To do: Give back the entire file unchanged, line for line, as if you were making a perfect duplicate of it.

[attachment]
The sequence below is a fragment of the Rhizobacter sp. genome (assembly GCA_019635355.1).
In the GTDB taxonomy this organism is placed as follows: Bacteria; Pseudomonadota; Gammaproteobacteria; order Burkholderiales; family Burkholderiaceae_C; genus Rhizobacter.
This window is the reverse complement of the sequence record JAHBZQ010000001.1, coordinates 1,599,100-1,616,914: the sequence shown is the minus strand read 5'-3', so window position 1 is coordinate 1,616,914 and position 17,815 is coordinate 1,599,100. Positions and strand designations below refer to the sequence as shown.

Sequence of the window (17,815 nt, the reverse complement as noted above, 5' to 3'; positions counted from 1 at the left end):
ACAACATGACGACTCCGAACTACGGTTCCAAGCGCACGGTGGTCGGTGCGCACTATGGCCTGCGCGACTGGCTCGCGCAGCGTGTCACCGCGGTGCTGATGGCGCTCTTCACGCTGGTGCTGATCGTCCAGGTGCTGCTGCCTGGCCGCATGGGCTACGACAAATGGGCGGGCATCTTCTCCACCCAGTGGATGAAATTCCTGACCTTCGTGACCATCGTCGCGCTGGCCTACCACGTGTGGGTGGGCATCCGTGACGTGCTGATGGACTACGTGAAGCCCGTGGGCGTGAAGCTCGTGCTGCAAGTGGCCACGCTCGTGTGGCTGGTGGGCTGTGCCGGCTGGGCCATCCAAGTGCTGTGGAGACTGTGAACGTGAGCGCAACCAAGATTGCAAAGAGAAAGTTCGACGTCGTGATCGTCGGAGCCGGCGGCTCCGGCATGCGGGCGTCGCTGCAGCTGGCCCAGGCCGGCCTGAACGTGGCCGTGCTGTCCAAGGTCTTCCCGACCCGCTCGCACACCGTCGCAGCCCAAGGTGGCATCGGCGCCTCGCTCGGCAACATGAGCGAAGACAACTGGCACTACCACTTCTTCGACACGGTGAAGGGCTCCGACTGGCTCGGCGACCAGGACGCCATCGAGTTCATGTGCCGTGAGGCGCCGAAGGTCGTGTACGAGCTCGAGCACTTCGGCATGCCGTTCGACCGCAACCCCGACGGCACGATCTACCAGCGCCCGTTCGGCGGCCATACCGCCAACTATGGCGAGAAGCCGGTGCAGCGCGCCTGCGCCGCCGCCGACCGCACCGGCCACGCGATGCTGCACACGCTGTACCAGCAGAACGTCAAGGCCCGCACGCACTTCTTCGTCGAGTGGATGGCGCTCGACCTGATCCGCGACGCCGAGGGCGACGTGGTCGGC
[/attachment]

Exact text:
The sequence below is a fragment of the Rhizobacter sp. genome (assembly GCA_019635355.1).
In the GTDB taxonomy this organism is placed as follows: Bacteria; Pseudomonadota; Gammaproteobacteria; order Burkholderiales; family Burkholderiaceae_C; genus Rhizobacter.
This window is the reverse complement of the sequence record JAHBZQ010000001.1, coordinates 1,599,100-1,616,914: the sequence shown is the minus strand read 5'-3', so window position 1 is coordinate 1,616,914 and position 17,815 is coordinate 1,599,100. Positions and strand designations below refer to the sequence as shown.

Sequence of the window (17,815 nt, the reverse complement as noted above, 5' to 3'; positions counted from 1 at the left end):
ACAACATGACGACTCCGAACTACGGTTCCAAGCGCACGGTGGTCGGTGCGCACTATGGCCTGCGCGACTGGCTCGCGCAGCGTGTCACCGCGGTGCTGATGGCGCTCTTCACGCTGGTGCTGATCGTCCAGGTGCTGCTGCCTGGCCGCATGGGCTACGACAAATGGGCGGGCATCTTCTCCACCCAGTGGATGAAATTCCTGACCTTCGTGACCATCGTCGCGCTGGCCTACCACGTGTGGGTGGGCATCCGTGACGTGCTGATGGACTACGTGAAGCCCGTGGGCGTGAAGCTCGTGCTGCAAGTGGCCACGCTCGTGTGGCTGGTGGGCTGTGCCGGCTGGGCCATCCAAGTGCTGTGGAGACTGTGAACGTGAGCGCAACCAAGATTGCAAAGAGAAAGTTCGACGTCGTGATCGTCGGAGCCGGCGGCTCCGGCATGCGGGCGTCGCTGCAGCTGGCCCAGGCCGGCCTGAACGTGGCCGTGCTGTCCAAGGTCTTCCCGACCCGCTCGCACACCGTCGCAGCCCAAGGTGGCATCGGCGCCTCGCTCGGCAACATGAGCGAAGACAACTGGCACTACCACTTCTTCGACACGGTGAAGGGCTCCGACTGGCTCGGCGACCAGGACGCCATCGAGTTCATGTGCCGTGAGGCGCCGAAGGTCGTGTACGAGCTCGAGCACTTCGGCATGCCGTTCGACCGCAACCCCGACGGCACGATCTACCAGCGCCCGTTCGGCGGCCATACCGCCAACTATGGCGAGAAGCCGGTGCAGCGCGCCTGCGCCGCCGCCGACCGCACCGGCCACGCGATGCTGCACACGCTGTACCAGCAGAACGTCAAGGCCCGCACGCACTTCTTCGTCGAGTGGATGGCGCTCGACCTGATCCGCGACGCCGAGGGCGACGTGGTCGGC